Smarter CSS with LESS

As your projects grow, you’ll begin to realize you repeat the same things over and over. A color style, gradients , positions, type treatments etc. Pre-processors like less attempt to curve that and give you more power and control over how you develop your css and save you time. By giving you access to familiar attributes like variables, extending classes, inheriting, loops and so much more, Less is a must have tool.

Using Variables

Taking a lesson from classical programming techniques, less gives you the ability to create reusable variables. A great usage of this would be for backgrounds, colors and even image paths. To create variables, simply add @ symbol in front of your would be variable name and like selectors set the value . ie @logo-color: #0099CC would create a variable that now contains your brand color. To us it simply replace your color value with the variable name @logo-color.

@logo-color: #0099CC;
 
.logo-text{
	color: @logo-color;
}

Outputs

.logo-text{
	color: #0099CC;
}

With variables you are not limited to just color outputs; you can also use strings, numbers and even set the variables values based on another. Say you have image locations for different themes; instead of doing a find and replace all you can create a list of variables and set set the values to your image locations. Using this method, you can now use your variable as the base path for your url.

@dark-img: “images/dak-theme”;
@light-img: “images/light-theme”;
@img-location: @dark-img

.theme-widget{
	background: url(“@{img-location}/arrow.png”)
}

outputs
.theme-widget{
	background: url(“images/dak-theme/arrow.png”)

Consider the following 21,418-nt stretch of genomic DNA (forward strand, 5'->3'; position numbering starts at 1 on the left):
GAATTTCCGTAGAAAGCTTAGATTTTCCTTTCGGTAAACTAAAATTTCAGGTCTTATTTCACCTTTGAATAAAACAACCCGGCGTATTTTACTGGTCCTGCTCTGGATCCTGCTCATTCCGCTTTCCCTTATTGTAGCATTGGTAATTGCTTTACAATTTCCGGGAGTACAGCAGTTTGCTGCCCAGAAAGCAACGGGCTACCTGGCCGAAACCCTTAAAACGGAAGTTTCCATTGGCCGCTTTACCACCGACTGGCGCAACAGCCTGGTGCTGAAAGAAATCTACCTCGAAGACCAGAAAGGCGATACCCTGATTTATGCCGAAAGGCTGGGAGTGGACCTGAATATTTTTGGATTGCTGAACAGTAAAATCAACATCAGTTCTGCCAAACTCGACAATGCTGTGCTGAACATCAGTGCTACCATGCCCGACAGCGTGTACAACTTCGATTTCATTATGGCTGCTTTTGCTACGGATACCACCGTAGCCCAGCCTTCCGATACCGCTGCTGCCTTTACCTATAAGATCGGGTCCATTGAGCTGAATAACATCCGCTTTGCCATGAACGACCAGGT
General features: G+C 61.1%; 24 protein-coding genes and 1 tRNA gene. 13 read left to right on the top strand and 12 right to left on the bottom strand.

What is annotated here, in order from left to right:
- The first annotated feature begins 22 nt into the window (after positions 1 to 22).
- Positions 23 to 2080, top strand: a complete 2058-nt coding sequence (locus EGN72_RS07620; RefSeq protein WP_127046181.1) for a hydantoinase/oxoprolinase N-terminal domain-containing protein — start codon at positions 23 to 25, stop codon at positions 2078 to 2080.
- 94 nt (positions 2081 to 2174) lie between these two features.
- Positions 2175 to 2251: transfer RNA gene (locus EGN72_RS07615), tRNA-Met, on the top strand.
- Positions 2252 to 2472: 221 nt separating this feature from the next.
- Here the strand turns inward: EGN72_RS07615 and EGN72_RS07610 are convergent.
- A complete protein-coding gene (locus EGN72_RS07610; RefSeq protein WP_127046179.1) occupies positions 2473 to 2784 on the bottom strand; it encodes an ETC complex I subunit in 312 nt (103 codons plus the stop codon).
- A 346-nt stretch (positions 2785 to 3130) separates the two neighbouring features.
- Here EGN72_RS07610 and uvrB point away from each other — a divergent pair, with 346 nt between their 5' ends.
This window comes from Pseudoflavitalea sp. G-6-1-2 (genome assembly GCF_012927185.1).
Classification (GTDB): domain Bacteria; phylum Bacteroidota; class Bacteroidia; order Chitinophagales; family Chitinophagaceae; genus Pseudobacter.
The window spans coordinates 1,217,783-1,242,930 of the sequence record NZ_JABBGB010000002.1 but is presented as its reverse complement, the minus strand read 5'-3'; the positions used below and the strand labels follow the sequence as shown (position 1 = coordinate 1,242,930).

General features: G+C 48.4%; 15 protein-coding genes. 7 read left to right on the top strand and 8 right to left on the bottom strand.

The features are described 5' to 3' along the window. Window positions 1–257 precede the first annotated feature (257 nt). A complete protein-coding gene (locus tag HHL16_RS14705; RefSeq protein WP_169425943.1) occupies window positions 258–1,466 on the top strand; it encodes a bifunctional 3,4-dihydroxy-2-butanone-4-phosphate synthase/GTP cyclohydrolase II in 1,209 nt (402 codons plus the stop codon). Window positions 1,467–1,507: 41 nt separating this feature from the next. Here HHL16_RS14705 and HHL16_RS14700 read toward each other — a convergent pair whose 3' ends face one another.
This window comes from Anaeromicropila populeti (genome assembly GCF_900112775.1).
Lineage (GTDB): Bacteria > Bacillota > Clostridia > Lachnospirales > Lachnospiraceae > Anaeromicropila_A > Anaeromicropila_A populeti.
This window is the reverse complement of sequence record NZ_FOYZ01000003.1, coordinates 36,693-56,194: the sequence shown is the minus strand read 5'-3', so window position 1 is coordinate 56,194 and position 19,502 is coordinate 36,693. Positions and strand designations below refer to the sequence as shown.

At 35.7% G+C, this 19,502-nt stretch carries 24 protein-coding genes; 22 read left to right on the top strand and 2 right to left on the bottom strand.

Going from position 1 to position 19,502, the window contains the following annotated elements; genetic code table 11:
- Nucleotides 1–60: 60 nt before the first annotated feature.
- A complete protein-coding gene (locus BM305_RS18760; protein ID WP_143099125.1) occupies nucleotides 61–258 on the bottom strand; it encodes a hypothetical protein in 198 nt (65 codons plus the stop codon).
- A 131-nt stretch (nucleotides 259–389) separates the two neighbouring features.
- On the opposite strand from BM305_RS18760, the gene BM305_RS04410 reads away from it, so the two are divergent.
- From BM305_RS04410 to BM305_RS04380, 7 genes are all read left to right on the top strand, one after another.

}

Nested Selectors

As teams and projects get larger it becomes more important that you have well organized code that doesn’t conflict with each other. Less provides a great way to do that using nested classes. Lets say we wanted to create a button widget that didn’t conflict with any other widget on the page using straight css we would have to do the following.

.btn{
	background: #65941F;
}

.btn.btn-title{
	color: #406607
	letter-spacing: .1em;
	font-weight: bold;
}

.btn.btn-desc{
	font-size: 1.2em;
}

You can already so how many steps we have to take just to isolate are widget from affecting other parts of code. Less provides a simpler and more manageable way to have nested selectors that will output the same code above. By adding the & in front of your class declaration, less evaluate your style as include with parent.

.btn{
    background: #65941F;
    &.btn-title {
	    color: #406607
        letter-spacing: .1em;
        font-weight: bold;
     }

     &.btn-desc{
        font-size: 1.2em;
     }
}

What’s great about using these nested classes is anything in your parent class gets inherited by your nested classes. And anything in your nested classes can overwrite your parent classes. Giving you the best balance between clean organized and extendable code.

Mixins the art of Reusable

Speaking of inheriting, less allows us to quickly and easily inherit from selectors. Known as mixin, this techniques allows us to create a set of rules and use it across multiple selectors.For example, lets say you created a class with the perfect style for titles; instead of copying and pasting that code in every class we can simply add the class name to our new class and it will automatically add those rules.

.base-title{
	font-weight: bold;
	margin-bottom: 2em;
	font-size: 3em;
	color: red;
}

.page-title{
	.base-title;
}

Outputs:
.page-title {
	font-weight: bold;
	margin-bottom: 2em;
	font-size: 3em;
	color: red;
}

In our example, we created a base-title class mixin and by adding it to our .page-title class, .page-title inherits all of the rules from the base-title class. But what happens if you like the mixin class but you want to make some minor modifications. You’re in luck, less supports everything css does, so you can overwrite what ever rules and properties you want.

.page-title{
	.base-title;
	color: #C79426
}

In our example above we simply replace the original color of red from our base class to our new orange variant color #C79426.

Next Steps:

With less support you are able to extend css and take advance of a ton of time saving techniques. We’ve only touched the surface of the power that less provides, in the next post we’re going into more detail about how you can use mixins as functions and add another level or customization.